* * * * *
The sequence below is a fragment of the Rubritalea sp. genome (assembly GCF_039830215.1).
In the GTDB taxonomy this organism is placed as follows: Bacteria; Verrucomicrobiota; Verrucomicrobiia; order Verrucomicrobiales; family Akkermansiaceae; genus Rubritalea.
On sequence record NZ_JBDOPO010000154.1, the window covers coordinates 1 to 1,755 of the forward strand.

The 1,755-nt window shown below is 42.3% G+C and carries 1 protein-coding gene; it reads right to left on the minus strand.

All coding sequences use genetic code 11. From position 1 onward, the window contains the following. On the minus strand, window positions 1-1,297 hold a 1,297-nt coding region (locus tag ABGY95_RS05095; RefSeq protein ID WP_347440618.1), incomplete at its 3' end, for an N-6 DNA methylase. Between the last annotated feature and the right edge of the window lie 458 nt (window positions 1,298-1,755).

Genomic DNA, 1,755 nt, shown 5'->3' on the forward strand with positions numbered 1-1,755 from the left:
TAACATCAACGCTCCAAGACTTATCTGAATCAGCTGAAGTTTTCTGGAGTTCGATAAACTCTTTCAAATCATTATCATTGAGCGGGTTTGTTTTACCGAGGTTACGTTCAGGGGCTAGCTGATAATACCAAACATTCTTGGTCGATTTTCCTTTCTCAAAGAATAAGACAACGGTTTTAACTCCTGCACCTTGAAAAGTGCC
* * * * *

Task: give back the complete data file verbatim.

The sequence below is a fragment of the Rubritalea sp. genome (assembly GCF_039830215.1).
In the GTDB taxonomy this organism is placed as follows: Bacteria; Verrucomicrobiota; Verrucomicrobiia; order Verrucomicrobiales; family Akkermansiaceae; genus Rubritalea.
On sequence record NZ_JBDOPO010000154.1, the window covers coordinates 1 to 1,755 of the forward strand.

The 1,755-nt window shown below is 42.3% G+C and carries 1 protein-coding gene; it reads right to left on the minus strand.

All coding sequences use genetic code 11. From position 1 onward, the window contains the following. On the minus strand, window positions 1-1,297 hold a 1,297-nt coding region (locus tag ABGY95_RS05095; RefSeq protein ID WP_347440618.1), incomplete at its 3' end, for an N-6 DNA methylase. Between the last annotated feature and the right edge of the window lie 458 nt (window positions 1,298-1,755).

Genomic DNA, 1,755 nt, shown 5'->3' on the forward strand with positions numbered 1-1,755 from the left:
TAACATCAACGCTCCAAGACTTATCTGAATCAGCTGAAGTTTTCTGGAGTTCGATAAACTCTTTCAAATCATTATCATTGAGCGGGTTTGTTTTACCGAGGTTACGTTCAGGGGCTAGCTGATAATACCAAACATTCTTGGTCGATTTTCCTTTCTCAAAGAATAAGACAACGGTTTTAACTCCTGCACCTTGAAAAGTGCC